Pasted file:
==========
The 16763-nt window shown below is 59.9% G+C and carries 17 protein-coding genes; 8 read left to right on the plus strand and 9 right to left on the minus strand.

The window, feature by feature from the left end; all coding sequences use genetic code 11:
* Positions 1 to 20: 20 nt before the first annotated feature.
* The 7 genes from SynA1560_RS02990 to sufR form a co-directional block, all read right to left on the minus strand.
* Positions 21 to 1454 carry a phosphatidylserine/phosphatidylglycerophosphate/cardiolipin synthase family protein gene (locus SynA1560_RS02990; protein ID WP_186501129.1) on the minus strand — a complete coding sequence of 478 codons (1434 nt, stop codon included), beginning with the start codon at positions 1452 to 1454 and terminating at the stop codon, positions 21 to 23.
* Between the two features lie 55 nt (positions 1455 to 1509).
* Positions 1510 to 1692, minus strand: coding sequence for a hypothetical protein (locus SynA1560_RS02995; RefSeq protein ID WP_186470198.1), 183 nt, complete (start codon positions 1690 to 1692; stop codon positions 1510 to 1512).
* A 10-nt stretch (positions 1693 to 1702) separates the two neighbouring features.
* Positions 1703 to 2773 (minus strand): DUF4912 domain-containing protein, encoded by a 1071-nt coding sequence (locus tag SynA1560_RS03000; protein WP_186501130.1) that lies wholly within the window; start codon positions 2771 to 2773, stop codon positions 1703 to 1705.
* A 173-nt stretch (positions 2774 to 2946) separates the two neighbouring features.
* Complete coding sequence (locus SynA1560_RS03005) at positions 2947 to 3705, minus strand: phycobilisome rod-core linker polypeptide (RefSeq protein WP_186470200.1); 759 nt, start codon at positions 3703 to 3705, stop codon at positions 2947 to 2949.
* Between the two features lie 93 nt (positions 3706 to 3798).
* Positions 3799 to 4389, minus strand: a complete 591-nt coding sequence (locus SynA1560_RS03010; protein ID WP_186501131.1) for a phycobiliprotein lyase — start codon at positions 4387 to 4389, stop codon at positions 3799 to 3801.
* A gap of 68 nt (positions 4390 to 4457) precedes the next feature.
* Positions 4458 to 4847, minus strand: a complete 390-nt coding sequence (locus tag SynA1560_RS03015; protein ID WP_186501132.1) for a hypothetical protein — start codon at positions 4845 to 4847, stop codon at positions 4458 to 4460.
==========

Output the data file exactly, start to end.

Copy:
The 16763-nt window shown below is 59.9% G+C and carries 17 protein-coding genes; 8 read left to right on the plus strand and 9 right to left on the minus strand.

The window, feature by feature from the left end; all coding sequences use genetic code 11:
* Positions 1 to 20: 20 nt before the first annotated feature.
* The 7 genes from SynA1560_RS02990 to sufR form a co-directional block, all read right to left on the minus strand.
* Positions 21 to 1454 carry a phosphatidylserine/phosphatidylglycerophosphate/cardiolipin synthase family protein gene (locus SynA1560_RS02990; protein ID WP_186501129.1) on the minus strand — a complete coding sequence of 478 codons (1434 nt, stop codon included), beginning with the start codon at positions 1452 to 1454 and terminating at the stop codon, positions 21 to 23.
* Between the two features lie 55 nt (positions 1455 to 1509).
* Positions 1510 to 1692, minus strand: coding sequence for a hypothetical protein (locus SynA1560_RS02995; RefSeq protein ID WP_186470198.1), 183 nt, complete (start codon positions 1690 to 1692; stop codon positions 1510 to 1512).
* A 10-nt stretch (positions 1693 to 1702) separates the two neighbouring features.
* Positions 1703 to 2773 (minus strand): DUF4912 domain-containing protein, encoded by a 1071-nt coding sequence (locus tag SynA1560_RS03000; protein WP_186501130.1) that lies wholly within the window; start codon positions 2771 to 2773, stop codon positions 1703 to 1705.
* A 173-nt stretch (positions 2774 to 2946) separates the two neighbouring features.
* Complete coding sequence (locus SynA1560_RS03005) at positions 2947 to 3705, minus strand: phycobilisome rod-core linker polypeptide (RefSeq protein WP_186470200.1); 759 nt, start codon at positions 3703 to 3705, stop codon at positions 2947 to 2949.
* Between the two features lie 93 nt (positions 3706 to 3798).
* Positions 3799 to 4389, minus strand: a complete 591-nt coding sequence (locus SynA1560_RS03010; protein ID WP_186501131.1) for a phycobiliprotein lyase — start codon at positions 4387 to 4389, stop codon at positions 3799 to 3801.
* A gap of 68 nt (positions 4390 to 4457) precedes the next feature.
* Positions 4458 to 4847, minus strand: a complete 390-nt coding sequence (locus tag SynA1560_RS03015; protein ID WP_186501132.1) for a hypothetical protein — start codon at positions 4845 to 4847, stop codon at positions 4458 to 4460.